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MESA, Ariz. — After Mark Pooley retired from law enforcement due to a rare blood cancer in 2020, he continued investigative work by launching a nonprofit to help find missing and murdered Indigenous people (MMIP).

Pooley is Navajo and Hopi with a passion for helping Native people. A former tribal prosecutor and longtime sergeant for the City of Tempe Police Department, he founded Mesa, Ariz.-based nonprofit Native Search Solutions in order to leverage new investigative tools and technology in helping resolve active and cold cases related to MMIP.  Services to assist in finding missing people are provided free of cost.

As part of his efforts, he also collaborated with the Native American Fathers and Families Association, a 501(c)3 nonprofit that he founded, and privately held Biometrica Systems Inc., a Las Vegas-based software and data company focused on public safety. Together, they launched MMIP Fusion Center, a brick-and-mortar space where anti-sex-trafficking groups, families, law enforcement agencies, and media can gather and collaborate.

“My main vision is to find as many resources with other non-profits, technologies, and law enforcement agencies to provide resources for our Native people,” Pooley told Native News Online

While there is no comprehensive data on the number of MMIP in the United States, the FBI’s National Crime Information Center reported 5,203 missing Indigenous girls and women in 2021. According to the CDC, murder is the third-leading cause of death for Indigenous women in the United States. With Native people going missing or murdered at a rate 2.5 times their share of the U.S. population, the outsized number of MMIP has been declared an epidemic by tribal leaders, government officials and law-enforcement agencies.  

Federal departments and state governments have taken action in recent years to bridge the gaps in jurisdiction and resources that leave many of these cases unsolved. Most notably, Interior Secretary Deb Haaland created the Missing and Murdered Unit to allocate federal resources to analyzing and solving MMIP cases. 

Government resources are critically important to solving the MMIP crisis, but at an investigative level, human resources and technology are among the most critical assets to missing people investigations, Pooley said.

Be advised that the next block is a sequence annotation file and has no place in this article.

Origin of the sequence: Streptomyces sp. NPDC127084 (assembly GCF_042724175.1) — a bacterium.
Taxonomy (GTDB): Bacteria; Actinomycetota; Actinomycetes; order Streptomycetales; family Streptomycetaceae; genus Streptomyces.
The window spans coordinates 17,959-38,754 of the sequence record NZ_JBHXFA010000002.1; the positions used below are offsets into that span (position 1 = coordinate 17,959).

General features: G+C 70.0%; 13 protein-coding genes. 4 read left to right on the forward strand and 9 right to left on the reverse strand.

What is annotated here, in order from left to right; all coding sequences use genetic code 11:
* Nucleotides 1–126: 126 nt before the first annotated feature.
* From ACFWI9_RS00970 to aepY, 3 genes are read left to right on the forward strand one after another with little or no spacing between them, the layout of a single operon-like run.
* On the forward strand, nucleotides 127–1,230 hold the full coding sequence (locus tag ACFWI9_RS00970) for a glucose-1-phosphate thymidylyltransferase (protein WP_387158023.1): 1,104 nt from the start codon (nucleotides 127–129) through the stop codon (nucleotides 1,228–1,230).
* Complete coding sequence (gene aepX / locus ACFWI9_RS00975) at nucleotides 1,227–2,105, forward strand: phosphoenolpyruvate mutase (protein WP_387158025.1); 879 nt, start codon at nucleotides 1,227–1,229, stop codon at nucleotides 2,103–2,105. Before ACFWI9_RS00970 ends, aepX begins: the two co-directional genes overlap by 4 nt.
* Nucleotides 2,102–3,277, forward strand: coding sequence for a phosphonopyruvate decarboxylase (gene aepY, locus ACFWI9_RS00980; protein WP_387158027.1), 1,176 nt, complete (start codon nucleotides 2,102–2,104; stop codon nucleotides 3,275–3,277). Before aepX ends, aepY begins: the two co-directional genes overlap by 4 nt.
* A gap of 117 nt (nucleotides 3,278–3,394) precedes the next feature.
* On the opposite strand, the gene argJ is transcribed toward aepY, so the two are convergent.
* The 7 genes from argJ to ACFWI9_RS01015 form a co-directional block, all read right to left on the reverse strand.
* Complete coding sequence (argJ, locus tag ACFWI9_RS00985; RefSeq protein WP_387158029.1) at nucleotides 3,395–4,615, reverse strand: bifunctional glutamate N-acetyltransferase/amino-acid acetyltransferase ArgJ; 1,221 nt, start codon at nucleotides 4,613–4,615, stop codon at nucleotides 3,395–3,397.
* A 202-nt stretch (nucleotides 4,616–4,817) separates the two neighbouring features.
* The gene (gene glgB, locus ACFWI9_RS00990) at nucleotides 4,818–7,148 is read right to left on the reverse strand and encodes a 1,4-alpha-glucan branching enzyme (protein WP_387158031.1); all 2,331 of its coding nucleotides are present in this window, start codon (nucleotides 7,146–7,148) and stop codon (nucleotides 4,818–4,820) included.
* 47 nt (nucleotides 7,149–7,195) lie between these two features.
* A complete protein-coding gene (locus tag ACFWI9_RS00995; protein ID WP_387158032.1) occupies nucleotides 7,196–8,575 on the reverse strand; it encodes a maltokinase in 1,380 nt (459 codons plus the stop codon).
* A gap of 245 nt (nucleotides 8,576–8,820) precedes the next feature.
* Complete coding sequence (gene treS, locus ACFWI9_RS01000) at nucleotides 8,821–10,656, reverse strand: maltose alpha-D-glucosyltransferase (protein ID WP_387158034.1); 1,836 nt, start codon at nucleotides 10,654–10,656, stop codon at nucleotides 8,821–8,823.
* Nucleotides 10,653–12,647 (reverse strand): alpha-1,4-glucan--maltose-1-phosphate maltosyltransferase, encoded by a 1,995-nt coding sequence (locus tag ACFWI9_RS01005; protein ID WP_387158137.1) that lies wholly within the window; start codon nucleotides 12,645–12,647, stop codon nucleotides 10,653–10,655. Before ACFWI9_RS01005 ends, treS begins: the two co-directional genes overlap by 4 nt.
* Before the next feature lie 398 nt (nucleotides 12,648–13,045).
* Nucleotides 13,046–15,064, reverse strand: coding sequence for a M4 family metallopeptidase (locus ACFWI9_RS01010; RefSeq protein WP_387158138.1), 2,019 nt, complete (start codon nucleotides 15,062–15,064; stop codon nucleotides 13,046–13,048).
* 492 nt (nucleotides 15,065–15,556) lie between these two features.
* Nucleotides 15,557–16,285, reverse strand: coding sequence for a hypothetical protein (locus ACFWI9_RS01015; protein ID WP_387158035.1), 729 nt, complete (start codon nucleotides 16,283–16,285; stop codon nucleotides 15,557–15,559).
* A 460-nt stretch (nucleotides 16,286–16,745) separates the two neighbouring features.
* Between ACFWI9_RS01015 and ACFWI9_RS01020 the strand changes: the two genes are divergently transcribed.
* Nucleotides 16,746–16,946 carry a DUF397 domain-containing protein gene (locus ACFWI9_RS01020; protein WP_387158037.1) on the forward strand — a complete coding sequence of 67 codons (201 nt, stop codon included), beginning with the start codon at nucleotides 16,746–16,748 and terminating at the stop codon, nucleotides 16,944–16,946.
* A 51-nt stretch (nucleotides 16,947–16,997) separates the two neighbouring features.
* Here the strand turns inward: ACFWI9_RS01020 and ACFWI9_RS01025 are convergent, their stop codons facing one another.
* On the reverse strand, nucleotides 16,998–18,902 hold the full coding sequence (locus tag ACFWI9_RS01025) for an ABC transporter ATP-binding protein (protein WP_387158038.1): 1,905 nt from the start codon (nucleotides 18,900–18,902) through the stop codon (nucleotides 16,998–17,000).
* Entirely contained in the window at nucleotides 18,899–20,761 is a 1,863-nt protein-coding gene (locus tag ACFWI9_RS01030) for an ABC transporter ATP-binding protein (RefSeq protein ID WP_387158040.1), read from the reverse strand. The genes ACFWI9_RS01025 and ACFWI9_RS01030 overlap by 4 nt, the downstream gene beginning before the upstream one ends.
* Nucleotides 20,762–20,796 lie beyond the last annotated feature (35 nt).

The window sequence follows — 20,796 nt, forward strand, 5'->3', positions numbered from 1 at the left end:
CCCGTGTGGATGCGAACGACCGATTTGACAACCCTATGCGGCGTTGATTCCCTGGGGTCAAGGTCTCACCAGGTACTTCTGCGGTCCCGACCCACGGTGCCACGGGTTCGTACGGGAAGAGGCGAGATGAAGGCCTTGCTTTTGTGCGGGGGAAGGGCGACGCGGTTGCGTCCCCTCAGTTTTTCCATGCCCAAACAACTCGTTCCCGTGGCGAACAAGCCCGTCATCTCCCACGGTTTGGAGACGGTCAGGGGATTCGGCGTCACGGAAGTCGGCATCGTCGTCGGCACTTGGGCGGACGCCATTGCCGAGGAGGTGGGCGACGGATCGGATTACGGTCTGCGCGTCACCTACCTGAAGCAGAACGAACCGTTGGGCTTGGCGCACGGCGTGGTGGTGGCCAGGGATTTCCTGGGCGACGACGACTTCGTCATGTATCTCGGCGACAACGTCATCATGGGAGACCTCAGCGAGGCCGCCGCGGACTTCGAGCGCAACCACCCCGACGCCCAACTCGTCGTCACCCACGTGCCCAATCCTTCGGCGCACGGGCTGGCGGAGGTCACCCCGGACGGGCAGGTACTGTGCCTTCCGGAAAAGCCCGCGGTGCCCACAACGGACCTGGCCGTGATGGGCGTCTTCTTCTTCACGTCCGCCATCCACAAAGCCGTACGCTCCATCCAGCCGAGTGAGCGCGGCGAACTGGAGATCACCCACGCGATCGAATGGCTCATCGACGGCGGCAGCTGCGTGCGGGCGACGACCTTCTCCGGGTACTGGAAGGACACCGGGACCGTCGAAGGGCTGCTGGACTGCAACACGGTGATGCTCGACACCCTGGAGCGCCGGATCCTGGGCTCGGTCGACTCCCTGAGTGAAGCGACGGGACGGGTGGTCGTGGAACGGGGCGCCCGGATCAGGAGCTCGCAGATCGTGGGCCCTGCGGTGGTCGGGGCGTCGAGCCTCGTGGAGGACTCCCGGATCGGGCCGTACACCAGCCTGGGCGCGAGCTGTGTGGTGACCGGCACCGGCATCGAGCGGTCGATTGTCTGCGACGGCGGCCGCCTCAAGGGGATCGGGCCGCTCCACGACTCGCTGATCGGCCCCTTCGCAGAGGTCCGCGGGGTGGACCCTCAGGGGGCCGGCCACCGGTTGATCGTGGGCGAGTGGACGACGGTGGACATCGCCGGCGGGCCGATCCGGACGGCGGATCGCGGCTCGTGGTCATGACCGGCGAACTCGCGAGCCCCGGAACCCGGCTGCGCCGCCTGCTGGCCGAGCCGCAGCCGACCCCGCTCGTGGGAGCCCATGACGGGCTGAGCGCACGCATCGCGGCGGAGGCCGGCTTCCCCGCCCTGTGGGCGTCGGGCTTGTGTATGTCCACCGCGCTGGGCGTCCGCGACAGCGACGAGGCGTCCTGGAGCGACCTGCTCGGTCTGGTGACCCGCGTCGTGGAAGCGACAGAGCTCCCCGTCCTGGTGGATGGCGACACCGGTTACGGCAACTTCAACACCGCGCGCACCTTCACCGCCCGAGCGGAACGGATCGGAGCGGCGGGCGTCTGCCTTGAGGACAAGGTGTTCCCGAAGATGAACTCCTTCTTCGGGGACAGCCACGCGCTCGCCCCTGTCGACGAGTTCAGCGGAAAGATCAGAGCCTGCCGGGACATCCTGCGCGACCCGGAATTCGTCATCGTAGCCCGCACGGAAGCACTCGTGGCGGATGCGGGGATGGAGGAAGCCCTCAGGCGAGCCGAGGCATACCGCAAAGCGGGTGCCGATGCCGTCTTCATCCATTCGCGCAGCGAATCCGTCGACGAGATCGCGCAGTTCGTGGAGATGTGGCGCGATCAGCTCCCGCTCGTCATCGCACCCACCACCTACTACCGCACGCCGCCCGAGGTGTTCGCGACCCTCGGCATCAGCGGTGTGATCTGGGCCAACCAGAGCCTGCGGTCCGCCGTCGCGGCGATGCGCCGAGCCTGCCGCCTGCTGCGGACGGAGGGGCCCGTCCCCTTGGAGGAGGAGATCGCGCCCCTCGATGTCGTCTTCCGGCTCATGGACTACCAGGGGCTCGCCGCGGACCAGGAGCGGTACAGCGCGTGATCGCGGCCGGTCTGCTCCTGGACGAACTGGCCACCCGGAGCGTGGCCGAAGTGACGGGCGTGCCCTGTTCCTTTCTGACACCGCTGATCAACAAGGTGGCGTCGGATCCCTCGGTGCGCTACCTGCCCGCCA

“An investigation needs human resources, or personnel, to conduct an investigation, and technology such as a database,” said Pooley. “If you don’t have one of these, or both of them, you’re behind in an investigation.” 

Tribal law-enforcement agencies — which are funded by the federal government  — often lack these resources.

The Oglala Sioux Tribe and the Rosebud Sioux Tribe have filed lawsuits against the U.S. Department of Interior for a severe shortage in funding for law enforcement on their reservations in South Dakota. 

How It Works

Pooley says there are five main reasons people go missing: drug and alcohol addiction, violence, endangered runaways, human trafficking, and mental health crises. 

His process at Native Search Solutions is straightforward: When a person suspects someone is missing, Pooley can be contacted through the Native Search Solutions website. From there, he meets or speaks with the person who made initial contact to get more information and establish mutual understanding. 

Before an investigation begins, each person must sign a consent form giving Pooley permission to search for their loved one. Families then share photographs with Pooley, and he taps into Biometrica’s database, which has more than 16 million records sourced from law-enforcement organizations. 

“Sometimes, people are arrested for crimes of survival such as shoplifting, and Biometrica pulls a public record booking photos from an arrest and makes matching suggestions to photos families share with me,” Pooley said. “Facial recognition compares photographs families share with me to 16 million others.”

Since 2020, Native Search Solutions has assisted 57 families and has found two people with Biometrica’s database and 14 people with the help of families, according to Pooley.  

“We as Native Americans are a minority of a minority, and we basically don’t exist to the dominant society,” Pooley said. “We, as Native people, need to look for our own people. If we’re going to think that someone is looking for us, they are very likely not.” 

Native Search Solutions services are provided to families free of cost, and while the organization’s primary focus is on Native Americans, they will assist any family looking for a missing relative. People in Canada and Italy have reached out to the nonprofit in the last year. 

“One day, the non-Native world will come to us and ask how we found our people,” Pooley said. “If they’re missing, we’ll try to find them.”

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About The Author
Author: Darren ThompsonEmail: This email address is being protected from spambots. You need JavaScript enabled to view it.
Darren Thompson (Lac du Flambeau Ojibwe) is a staff reporter for Native News Online who is based in the Twin Cities of Minnesota. Thompson has reported on political unrest, tribal sovereignty, and Indigenous issues for the Aboriginal Peoples Television Network, Indian Country Today, Native News Online, Powwows.com and Unicorn Riot. He has contributed to the New York Times, the Washington Post, and Voice of America on various Indigenous issues in international conversation. He has a bachelor’s degree in Criminology & Law Studies from Marquette University in Milwaukee, Wisconsin.